Benefits of Controlling and Optimizing the Charging of EVs

The advantages for the operators are numerous including, but not limited to:

  • Reduce the peak demand and protect transformers and cables from overheating and reduce in their lifetime
  • Shift the loads to off-peak time, when the demand is low
  • Increase the efficiency and the reliability of the network
  • Increase the utilization factor of the network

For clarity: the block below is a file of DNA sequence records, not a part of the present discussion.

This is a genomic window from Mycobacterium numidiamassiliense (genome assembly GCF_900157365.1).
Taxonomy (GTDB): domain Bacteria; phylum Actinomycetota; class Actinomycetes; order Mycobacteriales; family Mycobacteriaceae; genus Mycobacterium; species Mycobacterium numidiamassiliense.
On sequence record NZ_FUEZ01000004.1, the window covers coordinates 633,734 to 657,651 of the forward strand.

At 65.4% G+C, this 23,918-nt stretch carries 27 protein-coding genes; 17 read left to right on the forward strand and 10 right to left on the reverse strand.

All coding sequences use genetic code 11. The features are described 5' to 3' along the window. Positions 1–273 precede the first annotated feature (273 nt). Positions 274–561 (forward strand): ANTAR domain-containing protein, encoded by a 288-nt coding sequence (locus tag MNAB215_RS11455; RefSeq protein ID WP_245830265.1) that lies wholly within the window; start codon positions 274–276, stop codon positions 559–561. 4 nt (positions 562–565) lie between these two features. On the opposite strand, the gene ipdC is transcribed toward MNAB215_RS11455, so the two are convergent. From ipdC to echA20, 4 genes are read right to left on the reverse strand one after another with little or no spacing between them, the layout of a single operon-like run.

• Reduce the power and energy losses on the network
  • Increase the revenue of the system operator and the electricity retailer
  • Maintain the voltage and the frequency within the recommended limits
  • No additional generators are turned on to supply the excess of power. Therefore, the operating cost is reduced
  • Protection systems such as relays and fuses will not be activated, which will guarantee a good functioning of the system and a continuation in the power supply
  • Reduce the risk of a power outage
  • Smart charging maximize the penetration level of EVs without exceeding the grid constraints

Current Situation and Barriers